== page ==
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BREWing Alone

At first I didn’t notice what was different in the campus organizations I was involved in. Like many small, creeping changes in campus climate, it began slowly: a three-week dip in the number of people who came to meetings, then a general lack of responses when questions were asked. My favorite organizations varied widely in both purpose and membership. And yet, by the end of the year, there was no doubt that they were all suffering from the same problem: a steady decline in the number of people involved.

This phenomenon is not confined to my clubs, or even to Concordia. For over a decade, nation-wide, participation in civic organizations, political campaigns, churches, neighborhood interaction and even family time has declined. In his book, “Bowling Alone,” Robert Putnam explored this phenomenon and came to the conclusion that “The bonds of our communities have withered, and we are right to fear that this transformation has very real costs.”

One of the most common explanations for the migration away from traditional social organizations lies in new, virtual organizations. Facebook, Twitter, and other “social” media, some claim, distract from or replace old-fashioned, in-person relationships. I fear that this is perhaps too simple—people, if in smaller numbers, are still involved in many things. In fact, just this year The Concordian has published stories that discuss increased strain on the Counseling Center caused by overi-involvement and the success of vibrant student initiatives as Cobbers prove that they are, without doubt, involved on some level.

Could it be that typical Cobber over-commitment is actually resulting in less engagement? Perhaps. Or maybe it’s just a sign that, societal trend or not, we’re just tired. We give ourselves excuses: maintaining our ties and responsibilities to so many organizations is simply exhausting–and besides, there’s homework, practice and work. We tell ourselves that as long as we still know what our friends are up to via tweets, maybe meeting attendance isn’t so important.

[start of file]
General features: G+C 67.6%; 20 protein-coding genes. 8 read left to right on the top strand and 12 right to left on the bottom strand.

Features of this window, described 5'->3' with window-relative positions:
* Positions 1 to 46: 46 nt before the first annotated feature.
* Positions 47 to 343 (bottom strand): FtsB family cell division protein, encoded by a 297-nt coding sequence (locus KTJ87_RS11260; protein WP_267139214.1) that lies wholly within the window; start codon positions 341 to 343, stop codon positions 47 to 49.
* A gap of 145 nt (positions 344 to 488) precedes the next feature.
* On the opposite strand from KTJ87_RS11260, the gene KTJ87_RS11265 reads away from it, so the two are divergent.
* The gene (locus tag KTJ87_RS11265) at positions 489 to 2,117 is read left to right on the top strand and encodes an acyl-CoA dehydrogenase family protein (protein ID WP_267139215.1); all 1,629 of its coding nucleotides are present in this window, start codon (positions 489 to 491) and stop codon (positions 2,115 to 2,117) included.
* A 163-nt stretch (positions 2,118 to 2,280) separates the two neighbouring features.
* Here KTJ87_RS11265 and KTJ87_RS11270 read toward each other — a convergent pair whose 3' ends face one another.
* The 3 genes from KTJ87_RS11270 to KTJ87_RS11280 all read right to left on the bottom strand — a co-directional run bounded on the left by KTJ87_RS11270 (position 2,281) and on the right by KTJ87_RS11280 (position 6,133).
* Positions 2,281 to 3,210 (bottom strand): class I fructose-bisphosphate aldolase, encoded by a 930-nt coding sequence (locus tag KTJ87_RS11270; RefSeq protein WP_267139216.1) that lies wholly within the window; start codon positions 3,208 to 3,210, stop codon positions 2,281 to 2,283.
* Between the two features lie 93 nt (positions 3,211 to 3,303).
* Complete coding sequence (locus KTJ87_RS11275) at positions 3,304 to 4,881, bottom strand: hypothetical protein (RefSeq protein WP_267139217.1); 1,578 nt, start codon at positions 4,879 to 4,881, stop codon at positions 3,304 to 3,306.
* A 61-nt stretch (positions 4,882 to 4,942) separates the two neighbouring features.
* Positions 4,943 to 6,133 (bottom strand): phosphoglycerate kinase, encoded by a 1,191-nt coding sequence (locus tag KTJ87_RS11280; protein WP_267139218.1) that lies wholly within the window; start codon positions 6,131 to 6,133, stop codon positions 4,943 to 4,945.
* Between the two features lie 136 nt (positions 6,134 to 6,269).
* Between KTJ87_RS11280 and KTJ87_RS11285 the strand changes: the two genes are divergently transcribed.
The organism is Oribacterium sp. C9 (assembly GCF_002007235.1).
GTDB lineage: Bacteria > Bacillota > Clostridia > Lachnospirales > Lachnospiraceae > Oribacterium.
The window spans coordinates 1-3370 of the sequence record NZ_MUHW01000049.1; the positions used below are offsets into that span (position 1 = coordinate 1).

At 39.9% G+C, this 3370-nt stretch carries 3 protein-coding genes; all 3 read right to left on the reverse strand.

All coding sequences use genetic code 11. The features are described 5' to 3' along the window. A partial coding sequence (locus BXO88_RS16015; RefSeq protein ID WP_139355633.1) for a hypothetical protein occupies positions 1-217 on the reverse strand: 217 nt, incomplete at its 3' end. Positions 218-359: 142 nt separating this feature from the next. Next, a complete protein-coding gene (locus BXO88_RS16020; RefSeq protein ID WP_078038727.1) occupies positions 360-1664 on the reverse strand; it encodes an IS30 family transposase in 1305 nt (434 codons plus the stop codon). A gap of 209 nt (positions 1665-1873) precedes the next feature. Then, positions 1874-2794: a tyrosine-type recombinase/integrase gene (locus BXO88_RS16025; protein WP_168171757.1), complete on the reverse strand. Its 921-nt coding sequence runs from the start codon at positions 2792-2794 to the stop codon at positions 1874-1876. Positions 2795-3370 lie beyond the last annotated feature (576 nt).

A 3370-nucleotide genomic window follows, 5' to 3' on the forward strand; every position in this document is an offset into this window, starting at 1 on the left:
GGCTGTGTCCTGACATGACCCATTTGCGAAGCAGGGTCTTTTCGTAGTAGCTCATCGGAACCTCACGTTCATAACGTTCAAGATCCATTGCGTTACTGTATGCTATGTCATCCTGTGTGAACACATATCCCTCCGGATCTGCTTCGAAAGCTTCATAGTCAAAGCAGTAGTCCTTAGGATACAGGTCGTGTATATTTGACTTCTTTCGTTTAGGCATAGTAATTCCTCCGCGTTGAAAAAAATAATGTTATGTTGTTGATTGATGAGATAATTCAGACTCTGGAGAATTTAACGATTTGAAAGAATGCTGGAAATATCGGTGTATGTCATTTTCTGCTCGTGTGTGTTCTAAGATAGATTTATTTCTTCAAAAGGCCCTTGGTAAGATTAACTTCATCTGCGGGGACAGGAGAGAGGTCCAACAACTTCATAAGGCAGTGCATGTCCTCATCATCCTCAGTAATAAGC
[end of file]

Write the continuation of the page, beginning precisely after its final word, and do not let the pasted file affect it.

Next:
There is hope. Following the publication of “Bowling Alone,” Putnam continued to study the phenomenon of social interactions between people and concluded that, just maybe, Americans were actually simply re-defining social relationships. Digital relationships are no doubt one way this happens—Facebook, it seems, does not completely isolate us and erode our interactions. In fact, it probably does the opposite in many cases. But digital relationships, for any merit and strength they carry, cannot ultimately accomplish as much as true action and interaction.

Maintaining strong organizations on campus remains vital to the success of any education at Concordia. The importance of social networking and digital interaction shouldn’t be ignored or avoided, for they have many boons. But it takes actual involvement—actual participation—to meaningfully accomplish much that is worth accomplishing. So get off the computer, get our of your comfort zone and show up for a meeting or two. You may even forge a few real-life relationships along the way.

Peace Homes,

Mary Beenken, Editor-in-Chief

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